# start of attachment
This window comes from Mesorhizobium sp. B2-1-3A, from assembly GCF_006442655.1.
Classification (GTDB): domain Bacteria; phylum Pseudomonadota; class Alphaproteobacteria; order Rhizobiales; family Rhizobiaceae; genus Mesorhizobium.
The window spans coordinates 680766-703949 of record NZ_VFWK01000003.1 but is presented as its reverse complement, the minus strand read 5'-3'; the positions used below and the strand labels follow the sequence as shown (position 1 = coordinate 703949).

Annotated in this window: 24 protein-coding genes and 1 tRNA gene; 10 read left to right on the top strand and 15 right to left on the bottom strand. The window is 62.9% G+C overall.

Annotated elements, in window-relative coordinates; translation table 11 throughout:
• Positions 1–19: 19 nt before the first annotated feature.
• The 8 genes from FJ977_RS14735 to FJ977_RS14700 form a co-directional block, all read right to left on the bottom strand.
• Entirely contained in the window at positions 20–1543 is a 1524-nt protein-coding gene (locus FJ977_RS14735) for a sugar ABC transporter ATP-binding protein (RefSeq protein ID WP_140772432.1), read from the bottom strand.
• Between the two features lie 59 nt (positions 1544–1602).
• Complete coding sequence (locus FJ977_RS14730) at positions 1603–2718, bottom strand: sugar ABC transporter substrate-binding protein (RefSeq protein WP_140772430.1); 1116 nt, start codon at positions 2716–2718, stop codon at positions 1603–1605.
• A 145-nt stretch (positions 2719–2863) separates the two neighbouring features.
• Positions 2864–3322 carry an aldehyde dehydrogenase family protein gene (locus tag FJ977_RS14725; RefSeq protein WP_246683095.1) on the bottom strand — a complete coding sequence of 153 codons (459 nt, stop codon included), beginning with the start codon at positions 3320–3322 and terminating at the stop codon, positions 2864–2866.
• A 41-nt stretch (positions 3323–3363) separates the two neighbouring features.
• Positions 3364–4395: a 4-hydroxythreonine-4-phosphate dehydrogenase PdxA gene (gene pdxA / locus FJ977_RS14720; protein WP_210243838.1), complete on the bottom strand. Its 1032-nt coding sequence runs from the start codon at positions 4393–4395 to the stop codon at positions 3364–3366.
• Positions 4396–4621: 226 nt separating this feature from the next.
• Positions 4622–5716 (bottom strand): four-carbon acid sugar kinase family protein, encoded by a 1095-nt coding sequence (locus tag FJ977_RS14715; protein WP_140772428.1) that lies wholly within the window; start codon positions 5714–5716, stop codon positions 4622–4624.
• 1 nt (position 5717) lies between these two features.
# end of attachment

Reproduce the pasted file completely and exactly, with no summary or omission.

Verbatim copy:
This window comes from Mesorhizobium sp. B2-1-3A, from assembly GCF_006442655.1.
Classification (GTDB): domain Bacteria; phylum Pseudomonadota; class Alphaproteobacteria; order Rhizobiales; family Rhizobiaceae; genus Mesorhizobium.
The window spans coordinates 680766-703949 of record NZ_VFWK01000003.1 but is presented as its reverse complement, the minus strand read 5'-3'; the positions used below and the strand labels follow the sequence as shown (position 1 = coordinate 703949).

Annotated in this window: 24 protein-coding genes and 1 tRNA gene; 10 read left to right on the top strand and 15 right to left on the bottom strand. The window is 62.9% G+C overall.

Annotated elements, in window-relative coordinates; translation table 11 throughout:
• Positions 1–19: 19 nt before the first annotated feature.
• The 8 genes from FJ977_RS14735 to FJ977_RS14700 form a co-directional block, all read right to left on the bottom strand.
• Entirely contained in the window at positions 20–1543 is a 1524-nt protein-coding gene (locus FJ977_RS14735) for a sugar ABC transporter ATP-binding protein (RefSeq protein ID WP_140772432.1), read from the bottom strand.
• Between the two features lie 59 nt (positions 1544–1602).
• Complete coding sequence (locus FJ977_RS14730) at positions 1603–2718, bottom strand: sugar ABC transporter substrate-binding protein (RefSeq protein WP_140772430.1); 1116 nt, start codon at positions 2716–2718, stop codon at positions 1603–1605.
• A 145-nt stretch (positions 2719–2863) separates the two neighbouring features.
• Positions 2864–3322 carry an aldehyde dehydrogenase family protein gene (locus tag FJ977_RS14725; RefSeq protein WP_246683095.1) on the bottom strand — a complete coding sequence of 153 codons (459 nt, stop codon included), beginning with the start codon at positions 3320–3322 and terminating at the stop codon, positions 2864–2866.
• A 41-nt stretch (positions 3323–3363) separates the two neighbouring features.
• Positions 3364–4395: a 4-hydroxythreonine-4-phosphate dehydrogenase PdxA gene (gene pdxA / locus FJ977_RS14720; protein WP_210243838.1), complete on the bottom strand. Its 1032-nt coding sequence runs from the start codon at positions 4393–4395 to the stop codon at positions 3364–3366.
• Positions 4396–4621: 226 nt separating this feature from the next.
• Positions 4622–5716 (bottom strand): four-carbon acid sugar kinase family protein, encoded by a 1095-nt coding sequence (locus tag FJ977_RS14715; protein WP_140772428.1) that lies wholly within the window; start codon positions 5714–5716, stop codon positions 4622–4624.
• 1 nt (position 5717) lies between these two features.